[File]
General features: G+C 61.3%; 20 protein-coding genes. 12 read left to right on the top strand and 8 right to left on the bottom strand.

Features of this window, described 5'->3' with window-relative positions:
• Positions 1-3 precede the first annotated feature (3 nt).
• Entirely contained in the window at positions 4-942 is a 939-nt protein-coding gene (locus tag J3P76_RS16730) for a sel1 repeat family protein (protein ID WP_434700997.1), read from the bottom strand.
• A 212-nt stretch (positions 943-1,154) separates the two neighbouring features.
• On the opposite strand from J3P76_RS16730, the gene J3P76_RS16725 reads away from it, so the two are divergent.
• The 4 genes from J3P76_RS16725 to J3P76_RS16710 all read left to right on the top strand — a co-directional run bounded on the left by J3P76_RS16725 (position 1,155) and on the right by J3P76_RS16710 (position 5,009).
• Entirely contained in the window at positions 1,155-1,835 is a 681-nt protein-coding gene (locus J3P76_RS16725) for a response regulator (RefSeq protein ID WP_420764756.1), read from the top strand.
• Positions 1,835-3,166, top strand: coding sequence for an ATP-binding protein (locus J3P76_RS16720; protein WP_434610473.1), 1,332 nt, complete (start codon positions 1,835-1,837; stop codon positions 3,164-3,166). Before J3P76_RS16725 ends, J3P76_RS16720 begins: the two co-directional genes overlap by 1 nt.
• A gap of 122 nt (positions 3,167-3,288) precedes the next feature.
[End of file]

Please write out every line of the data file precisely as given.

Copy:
General features: G+C 61.3%; 20 protein-coding genes. 12 read left to right on the top strand and 8 right to left on the bottom strand.

Features of this window, described 5'->3' with window-relative positions:
• Positions 1-3 precede the first annotated feature (3 nt).
• Entirely contained in the window at positions 4-942 is a 939-nt protein-coding gene (locus tag J3P76_RS16730) for a sel1 repeat family protein (protein ID WP_434700997.1), read from the bottom strand.
• A 212-nt stretch (positions 943-1,154) separates the two neighbouring features.
• On the opposite strand from J3P76_RS16730, the gene J3P76_RS16725 reads away from it, so the two are divergent.
• The 4 genes from J3P76_RS16725 to J3P76_RS16710 all read left to right on the top strand — a co-directional run bounded on the left by J3P76_RS16725 (position 1,155) and on the right by J3P76_RS16710 (position 5,009).
• Entirely contained in the window at positions 1,155-1,835 is a 681-nt protein-coding gene (locus J3P76_RS16725) for a response regulator (RefSeq protein ID WP_420764756.1), read from the top strand.
• Positions 1,835-3,166, top strand: coding sequence for an ATP-binding protein (locus J3P76_RS16720; protein WP_434610473.1), 1,332 nt, complete (start codon positions 1,835-1,837; stop codon positions 3,164-3,166). Before J3P76_RS16725 ends, J3P76_RS16720 begins: the two co-directional genes overlap by 1 nt.
• A gap of 122 nt (positions 3,167-3,288) precedes the next feature.